The automaker has been falling behind in this area for years.
With a price tag of $360,300, you'd expect the Aston Martin DBS Volante to come equipped with just about every bell and whistle out there. That's true for the most part but, despite the eye-watering price tag, the V12 droptop has a rather outdated infotainment system. Aside from a woefully small eight-inch display, the brutish Brit doesn't even have Apple CarPlay or Android Auto.
According to Chief Creative Officer Marek Reichman, the old-fashioned infotainment system will soon be a thing of the past. "What you have to remember is, we are an independent brand," said Reichman to TechCrunch. "That has huge benefits and sometimes disadvantages as well, and we have to cut our cloth accordingly."
But now that the Gaydon-based automaker's finances are looking rosier, it can look at developing its own modern, touchscreen-based infotainment system.
As the automotive industry prepares for the advent of electric vehicles and high-tech software, Aston Martin will require cutting-edge displays that meet the standards of its customers. Reichman describes the next-gen system as "more state-of-the-art." He added, "with electrification, UX and UI is our price of entry."
Aston Martin has lagged behind the rest of the industry for years, relying on Mercedes-Benz's old Comand system. While easy to use, its lack of features and outdated graphics leave a lot to be desired. "Mercedes gave us the reliability, but the user interface the consumer expects in the luxury market now has to go way beyond that," said Aston Martin's Alex Long.
"I think it's always difficult for small manufacturers to develop market competitive solutions," he added. Does that mean the automaker will borrow yet again from Mercedes-Benz? Certainly not.
At the global introduction of the DBX 707, Aston Martin engineers told CarBuzz that the new infotainment setup would be developed in-house and work has already begun. The new system will provide a true Aston Martin experience, right down to the infotainment and interface.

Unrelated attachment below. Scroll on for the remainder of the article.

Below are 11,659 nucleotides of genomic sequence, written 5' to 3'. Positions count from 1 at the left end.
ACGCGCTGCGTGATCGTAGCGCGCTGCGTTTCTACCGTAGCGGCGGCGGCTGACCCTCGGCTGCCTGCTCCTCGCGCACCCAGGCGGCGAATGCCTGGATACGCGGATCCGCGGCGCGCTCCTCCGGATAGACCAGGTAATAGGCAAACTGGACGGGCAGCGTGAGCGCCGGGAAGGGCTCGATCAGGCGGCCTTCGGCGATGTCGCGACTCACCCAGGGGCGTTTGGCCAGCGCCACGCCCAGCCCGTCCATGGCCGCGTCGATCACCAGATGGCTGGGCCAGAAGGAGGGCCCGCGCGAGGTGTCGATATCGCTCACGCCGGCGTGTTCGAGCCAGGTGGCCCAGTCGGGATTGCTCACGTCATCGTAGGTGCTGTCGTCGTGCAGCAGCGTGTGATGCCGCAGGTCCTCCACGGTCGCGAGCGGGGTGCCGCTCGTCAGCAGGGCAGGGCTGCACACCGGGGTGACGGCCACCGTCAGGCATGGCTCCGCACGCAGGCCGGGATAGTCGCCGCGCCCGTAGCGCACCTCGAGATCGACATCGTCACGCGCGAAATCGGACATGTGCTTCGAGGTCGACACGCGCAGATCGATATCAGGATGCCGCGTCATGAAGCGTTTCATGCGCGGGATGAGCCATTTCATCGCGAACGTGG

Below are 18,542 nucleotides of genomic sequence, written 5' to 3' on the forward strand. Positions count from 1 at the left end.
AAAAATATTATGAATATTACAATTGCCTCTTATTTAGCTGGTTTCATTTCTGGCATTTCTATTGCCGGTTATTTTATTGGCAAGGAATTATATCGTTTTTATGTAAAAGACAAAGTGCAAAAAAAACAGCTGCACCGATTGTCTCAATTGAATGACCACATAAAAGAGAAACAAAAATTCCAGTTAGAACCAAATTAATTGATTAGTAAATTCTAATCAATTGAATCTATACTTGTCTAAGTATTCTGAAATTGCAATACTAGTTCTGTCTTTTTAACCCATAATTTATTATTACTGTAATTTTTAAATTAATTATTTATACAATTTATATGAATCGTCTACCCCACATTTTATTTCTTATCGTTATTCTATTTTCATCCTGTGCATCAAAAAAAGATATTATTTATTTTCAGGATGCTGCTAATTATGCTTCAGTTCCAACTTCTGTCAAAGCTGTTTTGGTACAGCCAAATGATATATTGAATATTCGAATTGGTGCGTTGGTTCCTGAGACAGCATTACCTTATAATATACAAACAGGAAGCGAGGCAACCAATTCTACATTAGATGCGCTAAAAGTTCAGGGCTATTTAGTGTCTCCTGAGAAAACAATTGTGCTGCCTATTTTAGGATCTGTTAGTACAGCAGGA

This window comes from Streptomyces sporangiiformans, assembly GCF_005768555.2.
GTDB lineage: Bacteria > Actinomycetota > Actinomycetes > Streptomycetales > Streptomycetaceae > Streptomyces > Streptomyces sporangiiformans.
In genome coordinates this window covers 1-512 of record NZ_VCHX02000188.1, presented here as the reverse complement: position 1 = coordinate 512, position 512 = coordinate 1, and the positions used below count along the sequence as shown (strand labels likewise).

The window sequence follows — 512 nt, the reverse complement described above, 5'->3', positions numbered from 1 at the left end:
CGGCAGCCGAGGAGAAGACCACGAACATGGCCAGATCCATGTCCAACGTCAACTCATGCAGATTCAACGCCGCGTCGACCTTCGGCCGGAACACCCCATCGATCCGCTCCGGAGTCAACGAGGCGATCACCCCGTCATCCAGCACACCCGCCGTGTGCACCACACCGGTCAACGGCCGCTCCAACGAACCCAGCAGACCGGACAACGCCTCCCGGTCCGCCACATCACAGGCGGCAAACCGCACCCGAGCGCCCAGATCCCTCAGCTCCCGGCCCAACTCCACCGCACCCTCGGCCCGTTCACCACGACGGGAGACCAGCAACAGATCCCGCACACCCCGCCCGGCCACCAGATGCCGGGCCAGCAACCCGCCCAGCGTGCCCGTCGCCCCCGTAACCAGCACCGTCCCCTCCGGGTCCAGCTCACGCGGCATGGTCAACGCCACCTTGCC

Thankfully, the luxury brand is not looking to ruin the cabin ambiance of its vehicles by shoehorning complicated screens into every crevice. Physical climate controls will remain, as high-quality buttons are critical to a tactile, luxurious experience. "I think other companies have learned that if you put everything on the screen, it's really difficult," said Long.
"You don't just turn the wipers on; instead, you've got to press three times into a screen that's ... not that big." Don't expect a large screen a la Mercedes EQS, either. "We're not focused on acres of screen," added Long.
Long believes that a luxury car interior shouldn't be dominated by myriad touchscreens and, frankly, we agree. You don't measure luxury in a home by how many televisions there are, so why do we do the same in vehicles? "Because your eye-line is only in a certain area, you just want the navigation and primary controls."
He added, "You don't want to be disrupted with something else from the other side of the car. So we're not going to give up all the dashboard real estate to [the] screen." Rival brand Bentley, for example, gives Continental and Flying Spur owners the option to completely conceal the screen.
We're not sure whether Aston will follow a similar path, but we're thankful that future interiors will maintain the traditional milled switches and leatherwork. "People expect the jewelry of the car," said Long. "[They] love the smell of the leather, the touch of the cold switches in the morning."